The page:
Different Types of Dispute Resolution Mechanisms
The BRI’s MOUs usually stipulate friendly consultations to resolve potential disputes. Yet, parties involved in BRI projects are not bound by this policy.
On June 16, 2015, the Supreme People’s Court (SPC) published its judicial policy describing mechanisms for a sound legal environment in the BRI. As of 2017, the court fomented so-called “one stop shop” (一站式) dispute resolution centers for BRI matters. On January 23, 2018, a joint committee of the Chinese Communist Party and the State Council issued an opinion about the Belt and Road International Commercial Dispute Resolution Mechanism evoking the principles of multilateral negotiations between BRI jurisdictions (efficiency, party autonomy, and diversified dispute resolution) and announced the establishment of two international commercial courts in China for cross-border commercial disputes (Shenzhen and Xi’an municipalities).
While this all-encompassing “one stop shop” is not fully established, BRI disputes may also be referred to BRI-oriented mediation institutions, international commercial courts, commercial arbitration, and investment arbitration.
Mediation. Mediation has been playing a much more important role in China than it has in Western jurisdictions. In part, it is attributed to Confucian philosophy and cultural values, which focused on the virtues of harmony and moderation. However, the main factor is pragmatic, as, in an international or decentralized settings, it may be challenging to find an established authority with jurisdiction over all the involved parties so as to resolve a dispute.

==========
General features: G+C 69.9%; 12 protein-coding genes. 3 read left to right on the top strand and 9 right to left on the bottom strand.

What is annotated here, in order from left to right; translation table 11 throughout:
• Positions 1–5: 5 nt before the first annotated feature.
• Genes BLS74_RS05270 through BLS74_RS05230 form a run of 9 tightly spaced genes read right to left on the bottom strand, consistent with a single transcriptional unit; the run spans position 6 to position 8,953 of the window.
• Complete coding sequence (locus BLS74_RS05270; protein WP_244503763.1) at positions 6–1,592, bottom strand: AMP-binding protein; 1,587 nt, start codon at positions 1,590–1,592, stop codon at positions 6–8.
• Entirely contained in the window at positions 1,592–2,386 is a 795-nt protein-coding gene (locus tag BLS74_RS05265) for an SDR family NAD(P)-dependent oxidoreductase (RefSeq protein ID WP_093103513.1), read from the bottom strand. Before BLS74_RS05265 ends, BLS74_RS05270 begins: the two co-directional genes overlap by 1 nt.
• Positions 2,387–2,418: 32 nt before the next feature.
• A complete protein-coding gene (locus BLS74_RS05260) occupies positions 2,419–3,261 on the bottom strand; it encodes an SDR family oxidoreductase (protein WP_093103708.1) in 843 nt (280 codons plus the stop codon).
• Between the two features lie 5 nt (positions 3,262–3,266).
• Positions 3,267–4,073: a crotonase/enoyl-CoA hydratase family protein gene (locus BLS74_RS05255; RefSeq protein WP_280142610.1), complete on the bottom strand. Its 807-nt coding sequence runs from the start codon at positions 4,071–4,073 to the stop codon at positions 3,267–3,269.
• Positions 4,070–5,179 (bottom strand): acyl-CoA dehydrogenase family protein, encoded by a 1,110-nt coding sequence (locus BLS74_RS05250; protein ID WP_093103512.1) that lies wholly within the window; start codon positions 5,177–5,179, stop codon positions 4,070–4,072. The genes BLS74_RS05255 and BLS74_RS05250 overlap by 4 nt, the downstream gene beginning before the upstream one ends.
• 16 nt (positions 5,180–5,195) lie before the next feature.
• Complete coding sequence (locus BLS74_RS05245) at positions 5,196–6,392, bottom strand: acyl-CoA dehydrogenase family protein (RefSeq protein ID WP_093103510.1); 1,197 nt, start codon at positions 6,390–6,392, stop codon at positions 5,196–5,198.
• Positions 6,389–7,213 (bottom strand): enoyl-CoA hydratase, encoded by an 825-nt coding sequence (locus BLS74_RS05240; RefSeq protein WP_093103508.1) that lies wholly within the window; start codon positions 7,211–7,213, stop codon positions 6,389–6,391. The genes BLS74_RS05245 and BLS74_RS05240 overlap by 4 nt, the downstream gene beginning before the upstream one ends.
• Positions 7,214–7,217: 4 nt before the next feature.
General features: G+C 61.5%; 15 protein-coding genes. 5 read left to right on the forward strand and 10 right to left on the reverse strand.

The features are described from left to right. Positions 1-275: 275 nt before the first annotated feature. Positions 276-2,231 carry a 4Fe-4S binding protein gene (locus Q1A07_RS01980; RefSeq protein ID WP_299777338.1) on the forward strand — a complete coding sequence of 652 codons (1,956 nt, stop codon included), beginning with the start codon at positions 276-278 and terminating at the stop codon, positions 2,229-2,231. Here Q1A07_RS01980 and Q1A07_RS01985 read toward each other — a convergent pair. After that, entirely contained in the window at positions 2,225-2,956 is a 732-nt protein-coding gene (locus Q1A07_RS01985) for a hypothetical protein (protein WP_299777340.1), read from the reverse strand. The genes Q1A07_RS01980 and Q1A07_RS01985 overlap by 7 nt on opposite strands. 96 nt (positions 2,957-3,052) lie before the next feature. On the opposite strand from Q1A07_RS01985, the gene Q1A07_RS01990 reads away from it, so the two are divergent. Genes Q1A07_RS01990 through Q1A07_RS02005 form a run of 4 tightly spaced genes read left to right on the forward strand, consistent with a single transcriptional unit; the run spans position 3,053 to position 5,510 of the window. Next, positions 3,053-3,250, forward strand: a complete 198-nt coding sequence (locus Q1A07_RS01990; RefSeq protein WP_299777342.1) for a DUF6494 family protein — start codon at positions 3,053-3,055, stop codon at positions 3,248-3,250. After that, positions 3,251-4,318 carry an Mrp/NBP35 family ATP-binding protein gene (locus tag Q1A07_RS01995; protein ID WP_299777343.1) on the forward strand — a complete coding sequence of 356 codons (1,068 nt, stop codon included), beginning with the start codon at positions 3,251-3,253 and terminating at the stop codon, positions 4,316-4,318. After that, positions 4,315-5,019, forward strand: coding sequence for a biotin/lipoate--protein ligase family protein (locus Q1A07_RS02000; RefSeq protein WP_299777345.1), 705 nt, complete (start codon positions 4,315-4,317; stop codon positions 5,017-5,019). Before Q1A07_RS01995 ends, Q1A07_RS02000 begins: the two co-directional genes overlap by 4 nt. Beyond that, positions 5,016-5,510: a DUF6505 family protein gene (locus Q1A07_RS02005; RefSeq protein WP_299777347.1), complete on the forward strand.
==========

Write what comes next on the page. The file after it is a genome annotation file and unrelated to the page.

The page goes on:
Mediation becomes particularly interesting in this context since 46 jurisdictions signed the United Nations Convention on International Settlement of Agreements Resulting from Mediation (the Singapore Convention), which basically (1) requires local courts to enforce settlements reached through mediation, and (2) allows a party to avail itself of a mediated settlement to prove that the matter already has been resolved. The Singapore Convention has already 40 signatories among the BRI jurisdictions.
International commercial courts. Another area where BRI has prompted made-to-measure solutions is that of commercial litigation, especially through the two new international commercial courts (CICC) established in Shenzhen, Guangdong Province, and Xi’an, Shaanxi Province.
Yet, the CICCs barely can be considered a competitor to international arbitration because besides having English as the procedural language of choice, they have no foreign judges and only Chinese law-qualified lawyers can represent the parties.
Similar structures were also established in Dubai, Qatar, Singapore, Abu Dhabi, and Kazakhstan. All of which are markedly influenced by English common law and sometimes led by British professionals.
Commercial arbitration. Although international courts provide an alternative, the enforcement framework provided by the New York Convention (NYC) ensures that arbitration remains the privileged vehicle for resolving BRI disputes. 118 out of the 138 BRI jurisdictions have ratified this Convention, which allows and sets the conditions for the enforcement of foreign arbitration awards.